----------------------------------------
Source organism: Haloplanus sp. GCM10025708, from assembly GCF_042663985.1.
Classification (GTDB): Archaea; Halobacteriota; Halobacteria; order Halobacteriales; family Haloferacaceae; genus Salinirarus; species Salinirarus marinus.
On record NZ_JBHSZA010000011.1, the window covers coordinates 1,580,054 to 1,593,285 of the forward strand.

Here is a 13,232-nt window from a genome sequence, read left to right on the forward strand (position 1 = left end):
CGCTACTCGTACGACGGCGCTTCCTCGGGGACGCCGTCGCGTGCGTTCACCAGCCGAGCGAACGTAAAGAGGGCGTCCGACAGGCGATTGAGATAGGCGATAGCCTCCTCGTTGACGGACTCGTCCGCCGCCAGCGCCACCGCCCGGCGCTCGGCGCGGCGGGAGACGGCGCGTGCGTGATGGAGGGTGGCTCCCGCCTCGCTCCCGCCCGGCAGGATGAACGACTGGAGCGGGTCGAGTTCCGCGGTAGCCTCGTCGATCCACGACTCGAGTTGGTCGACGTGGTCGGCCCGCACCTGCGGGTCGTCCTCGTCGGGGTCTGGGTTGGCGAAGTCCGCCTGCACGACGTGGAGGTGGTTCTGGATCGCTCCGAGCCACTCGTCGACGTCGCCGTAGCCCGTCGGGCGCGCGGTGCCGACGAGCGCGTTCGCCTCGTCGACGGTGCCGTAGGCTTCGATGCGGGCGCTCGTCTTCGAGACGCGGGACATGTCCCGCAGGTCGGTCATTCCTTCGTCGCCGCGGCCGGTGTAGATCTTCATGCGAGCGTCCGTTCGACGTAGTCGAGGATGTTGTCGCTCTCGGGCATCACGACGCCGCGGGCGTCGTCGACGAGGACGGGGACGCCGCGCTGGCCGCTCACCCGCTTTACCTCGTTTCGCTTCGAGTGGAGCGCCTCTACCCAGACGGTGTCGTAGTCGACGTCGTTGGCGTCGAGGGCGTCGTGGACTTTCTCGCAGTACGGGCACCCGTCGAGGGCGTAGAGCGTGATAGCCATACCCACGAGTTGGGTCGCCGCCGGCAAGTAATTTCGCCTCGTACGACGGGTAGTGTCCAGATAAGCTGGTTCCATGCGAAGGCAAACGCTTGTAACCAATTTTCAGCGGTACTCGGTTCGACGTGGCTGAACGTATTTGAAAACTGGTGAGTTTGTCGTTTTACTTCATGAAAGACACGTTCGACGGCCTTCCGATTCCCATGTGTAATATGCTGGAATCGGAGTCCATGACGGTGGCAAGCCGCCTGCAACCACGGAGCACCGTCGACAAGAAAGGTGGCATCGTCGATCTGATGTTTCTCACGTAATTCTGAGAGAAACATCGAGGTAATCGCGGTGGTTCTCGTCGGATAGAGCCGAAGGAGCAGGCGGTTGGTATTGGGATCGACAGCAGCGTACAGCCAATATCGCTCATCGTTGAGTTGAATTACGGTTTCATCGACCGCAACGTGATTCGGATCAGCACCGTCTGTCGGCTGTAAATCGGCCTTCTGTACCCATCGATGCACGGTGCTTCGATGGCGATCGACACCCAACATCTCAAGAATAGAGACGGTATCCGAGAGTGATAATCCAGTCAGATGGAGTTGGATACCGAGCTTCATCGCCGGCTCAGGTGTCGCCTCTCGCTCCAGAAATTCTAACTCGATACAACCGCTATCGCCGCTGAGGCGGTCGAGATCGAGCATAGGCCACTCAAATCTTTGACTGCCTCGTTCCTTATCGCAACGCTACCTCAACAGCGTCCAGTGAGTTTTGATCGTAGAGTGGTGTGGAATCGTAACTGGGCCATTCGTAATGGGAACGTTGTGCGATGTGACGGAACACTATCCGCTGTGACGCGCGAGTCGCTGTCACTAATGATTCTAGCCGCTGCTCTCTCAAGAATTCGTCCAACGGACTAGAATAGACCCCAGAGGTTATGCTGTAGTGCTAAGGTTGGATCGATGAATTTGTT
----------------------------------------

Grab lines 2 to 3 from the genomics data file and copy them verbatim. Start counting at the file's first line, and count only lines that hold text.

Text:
Classification (GTDB): Archaea; Halobacteriota; Halobacteria; order Halobacteriales; family Haloferacaceae; genus Salinirarus; species Salinirarus marinus.
On record NZ_JBHSZA010000011.1, the window covers coordinates 1,580,054 to 1,593,285 of the forward strand.